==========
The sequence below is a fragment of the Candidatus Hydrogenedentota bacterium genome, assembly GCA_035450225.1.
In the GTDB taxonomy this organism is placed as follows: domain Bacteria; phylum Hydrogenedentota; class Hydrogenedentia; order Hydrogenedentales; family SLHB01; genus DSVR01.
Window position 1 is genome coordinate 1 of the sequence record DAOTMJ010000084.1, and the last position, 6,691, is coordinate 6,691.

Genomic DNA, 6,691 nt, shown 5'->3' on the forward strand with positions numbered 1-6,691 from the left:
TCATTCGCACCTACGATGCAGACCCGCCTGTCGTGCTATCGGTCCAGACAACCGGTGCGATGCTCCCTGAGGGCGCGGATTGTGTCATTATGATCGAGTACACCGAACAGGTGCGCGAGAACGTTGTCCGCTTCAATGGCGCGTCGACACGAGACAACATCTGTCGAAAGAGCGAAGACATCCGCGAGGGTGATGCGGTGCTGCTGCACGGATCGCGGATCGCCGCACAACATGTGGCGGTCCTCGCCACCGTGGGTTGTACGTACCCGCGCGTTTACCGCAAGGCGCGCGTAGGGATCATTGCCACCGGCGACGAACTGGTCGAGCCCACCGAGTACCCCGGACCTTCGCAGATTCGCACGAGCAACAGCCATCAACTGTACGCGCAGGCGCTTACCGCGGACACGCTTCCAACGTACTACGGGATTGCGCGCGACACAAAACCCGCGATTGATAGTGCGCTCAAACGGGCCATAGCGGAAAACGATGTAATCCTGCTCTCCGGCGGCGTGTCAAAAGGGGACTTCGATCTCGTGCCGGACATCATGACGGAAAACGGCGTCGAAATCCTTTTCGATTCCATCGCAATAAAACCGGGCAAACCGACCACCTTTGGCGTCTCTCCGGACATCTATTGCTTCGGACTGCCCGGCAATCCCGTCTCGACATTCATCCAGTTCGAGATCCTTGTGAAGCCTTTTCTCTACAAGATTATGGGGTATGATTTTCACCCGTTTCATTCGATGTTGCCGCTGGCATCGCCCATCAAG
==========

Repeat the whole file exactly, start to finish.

The sequence below is a fragment of the Candidatus Hydrogenedentota bacterium genome, assembly GCA_035450225.1.
In the GTDB taxonomy this organism is placed as follows: domain Bacteria; phylum Hydrogenedentota; class Hydrogenedentia; order Hydrogenedentales; family SLHB01; genus DSVR01.
Window position 1 is genome coordinate 1 of the sequence record DAOTMJ010000084.1, and the last position, 6,691, is coordinate 6,691.

Genomic DNA, 6,691 nt, shown 5'->3' on the forward strand with positions numbered 1-6,691 from the left:
TCATTCGCACCTACGATGCAGACCCGCCTGTCGTGCTATCGGTCCAGACAACCGGTGCGATGCTCCCTGAGGGCGCGGATTGTGTCATTATGATCGAGTACACCGAACAGGTGCGCGAGAACGTTGTCCGCTTCAATGGCGCGTCGACACGAGACAACATCTGTCGAAAGAGCGAAGACATCCGCGAGGGTGATGCGGTGCTGCTGCACGGATCGCGGATCGCCGCACAACATGTGGCGGTCCTCGCCACCGTGGGTTGTACGTACCCGCGCGTTTACCGCAAGGCGCGCGTAGGGATCATTGCCACCGGCGACGAACTGGTCGAGCCCACCGAGTACCCCGGACCTTCGCAGATTCGCACGAGCAACAGCCATCAACTGTACGCGCAGGCGCTTACCGCGGACACGCTTCCAACGTACTACGGGATTGCGCGCGACACAAAACCCGCGATTGATAGTGCGCTCAAACGGGCCATAGCGGAAAACGATGTAATCCTGCTCTCCGGCGGCGTGTCAAAAGGGGACTTCGATCTCGTGCCGGACATCATGACGGAAAACGGCGTCGAAATCCTTTTCGATTCCATCGCAATAAAACCGGGCAAACCGACCACCTTTGGCGTCTCTCCGGACATCTATTGCTTCGGACTGCCCGGCAATCCCGTCTCGACATTCATCCAGTTCGAGATCCTTGTGAAGCCTTTTCTCTACAAGATTATGGGGTATGATTTTCACCCGTTTCATTCGATGTTGCCGCTGGCATCGCCCATCAAG